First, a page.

I would be making certain that I was reading every case ever decided in the past 50 years dealing with political party rules and the primary/caucus system, the assignment of delegates and rules regarding private behavior. Here is the reason why:
Let's assume that tomorrow does not resolve the nomination battle between Hillary Clinton and Barack Obama because the two split the results in Texas and Ohio as it appears possible that it could happen. That means that neither candidate will be in a position to claim a majority of delegates necessary to win the nomination and the superdelegate vote may be split to the point that their contributions may not be enough to decide the issue one way or another. So what will happen next is the apparently inevitable--court action.
The most likely instigator of these legal proceedings will be Hillary Clinton, who will sue to have the Michigan and Florida delegates seated and recognized. Since she was the only candidate on the ballot in Michigan, she would have a de facto win there despite the complete unfairness of it all to Obama and the other candidates who followed the party rules. While Obama was on the ballot in Florida (I think) neither candidate really campaigned there, although Clinton went in on the day of the Florida primary after the polls had largely closed.
Clinton was the clear winner in those states, but because of party rules, the Democratic National Committee said that the delegates in those states would not be recognized if apportioned according to the Michigan and Florida primaries. The voters in those states were disenfranchised by their state legislatures and state parties who acted in defiance of party rules. The Democratic party said that no state other than Iowa and New Hampshire could have their primaries before February 1. In the rush for "relevance," states ended up violating those rules.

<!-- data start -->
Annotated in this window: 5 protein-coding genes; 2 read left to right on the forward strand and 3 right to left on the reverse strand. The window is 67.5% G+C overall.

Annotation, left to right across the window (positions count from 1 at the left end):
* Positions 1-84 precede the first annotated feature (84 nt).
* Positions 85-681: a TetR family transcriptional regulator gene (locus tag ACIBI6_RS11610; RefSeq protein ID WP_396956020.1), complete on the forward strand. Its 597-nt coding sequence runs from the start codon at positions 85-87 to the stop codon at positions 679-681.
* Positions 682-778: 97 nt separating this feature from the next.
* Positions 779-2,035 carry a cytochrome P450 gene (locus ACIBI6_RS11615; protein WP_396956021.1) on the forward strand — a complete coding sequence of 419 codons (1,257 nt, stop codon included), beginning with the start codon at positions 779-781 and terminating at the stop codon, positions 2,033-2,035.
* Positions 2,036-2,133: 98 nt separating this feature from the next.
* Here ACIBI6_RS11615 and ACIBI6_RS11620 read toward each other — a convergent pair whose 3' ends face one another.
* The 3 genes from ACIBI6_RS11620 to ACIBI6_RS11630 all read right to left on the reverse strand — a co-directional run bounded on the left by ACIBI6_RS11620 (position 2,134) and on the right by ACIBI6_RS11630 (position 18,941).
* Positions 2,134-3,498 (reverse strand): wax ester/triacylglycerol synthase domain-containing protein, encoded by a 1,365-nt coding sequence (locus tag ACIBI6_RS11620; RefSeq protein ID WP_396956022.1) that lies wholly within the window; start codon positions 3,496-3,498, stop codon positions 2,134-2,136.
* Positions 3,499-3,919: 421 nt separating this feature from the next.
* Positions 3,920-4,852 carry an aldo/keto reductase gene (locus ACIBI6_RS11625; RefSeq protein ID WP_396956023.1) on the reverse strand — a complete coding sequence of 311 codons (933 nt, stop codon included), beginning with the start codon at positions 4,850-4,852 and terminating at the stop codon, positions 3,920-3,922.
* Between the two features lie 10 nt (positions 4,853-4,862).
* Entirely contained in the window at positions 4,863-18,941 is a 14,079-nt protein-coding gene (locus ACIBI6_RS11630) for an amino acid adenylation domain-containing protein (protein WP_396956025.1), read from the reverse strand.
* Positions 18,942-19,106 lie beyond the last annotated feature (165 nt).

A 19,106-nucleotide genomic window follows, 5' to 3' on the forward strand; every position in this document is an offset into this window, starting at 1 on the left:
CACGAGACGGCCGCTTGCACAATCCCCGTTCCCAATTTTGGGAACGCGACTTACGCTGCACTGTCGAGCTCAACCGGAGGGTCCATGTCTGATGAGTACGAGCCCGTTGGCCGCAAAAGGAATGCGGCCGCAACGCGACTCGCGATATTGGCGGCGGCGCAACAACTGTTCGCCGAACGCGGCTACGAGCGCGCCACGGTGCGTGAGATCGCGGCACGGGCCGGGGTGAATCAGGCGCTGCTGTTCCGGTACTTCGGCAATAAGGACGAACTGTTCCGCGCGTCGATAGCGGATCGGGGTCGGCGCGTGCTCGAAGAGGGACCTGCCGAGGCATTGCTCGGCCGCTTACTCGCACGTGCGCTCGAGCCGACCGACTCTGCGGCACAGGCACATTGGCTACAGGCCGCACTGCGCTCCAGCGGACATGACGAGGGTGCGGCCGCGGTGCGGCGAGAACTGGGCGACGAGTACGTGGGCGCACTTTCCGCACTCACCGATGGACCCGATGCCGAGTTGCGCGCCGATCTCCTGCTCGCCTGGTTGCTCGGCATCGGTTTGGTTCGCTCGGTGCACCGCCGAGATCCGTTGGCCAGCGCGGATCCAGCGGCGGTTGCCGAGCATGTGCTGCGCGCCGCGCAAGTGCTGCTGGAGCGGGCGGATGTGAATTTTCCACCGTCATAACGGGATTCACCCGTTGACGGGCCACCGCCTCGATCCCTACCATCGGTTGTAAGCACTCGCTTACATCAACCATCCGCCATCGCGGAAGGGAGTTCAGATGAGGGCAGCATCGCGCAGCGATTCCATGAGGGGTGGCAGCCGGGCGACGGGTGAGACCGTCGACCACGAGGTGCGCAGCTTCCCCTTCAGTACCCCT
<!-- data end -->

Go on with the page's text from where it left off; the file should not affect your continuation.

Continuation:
So now we are in a position where Hillary Clinton, now desperate to win, will sue the DNC, whose rules she violated by remaining on the Michigan ballot, to have the DNC recognize her one-sided victories and thus hand her the nomination. Ironic isn't it. The disarray in the Democratic Party caused by the Clintons apparently has no bounds.
The questions that will be presented to the Court are interesting to say the least. Technically, the Democratic Party is a private entity that would, under normal circumstances, be allowed to make its own rules regarding the behavior of its subsidiaries. Those rules can, so long as they are not overtly discriminatory of protected classes, punish subsidiary organizations the don't follow the rules. When dealing with sanctions, can a party not recognize the delegates of a state that defied party rules? The question gets a little more complicated because primaries/caucuses are public events with a voting rights overtone. Will that activity and the voting rights of individuals trump the private nature of the rules of a private entity? What about the role of the state legislatures who may have approved the move to a date prior to a party's cut-off date? Does that legislative mandate over ride the party rules? Assuming the Court can resolve those questions, can the court force the the party to recognize a slate of delegates from the state? Can the Court leave it to the DNC to make that determination? If not, how do they choose given that for all intents and purposes one candidate followed party rules and didn't campaign in the dissident states and the other did, reaping the post hoc benefit of defying party rules?
What will be interesting is that in order to resolve the dispute, the Supreme Court may very well be called upon to hear a case in the summer, after the traditional close of the Court's term in June. Let's assume that a case is filed in the week or so after the end of the Pennsylvania primary in April. That means a trial at the district court level would have to be expedited, perhaps to late May or early June. An appeal would occur in early to mid-July, with an appeal to the Supreme Court in late July to August--all to determine not the presidency as Democrats have alleged in Bush v. Gore, but the nominee to the presidential race.
The irony is so thick you can't even cut it with a laser. Nearly 8 years after a "stealing" of the presidency by the Supreme Court, the Court will be asked by the very same political party that felt it was aggrieved by the Supreme Court to decide a case about that party's nominee for the presidency, not its candidate--its nominee.
The decision could leave a majority of Democratic voters angry at the Court and Hillary Clinton (assuming she prevails) for denying the majority of voters once again.
Another interesting question is, what will Hillary Clinton do if she loses at the Supreme Court?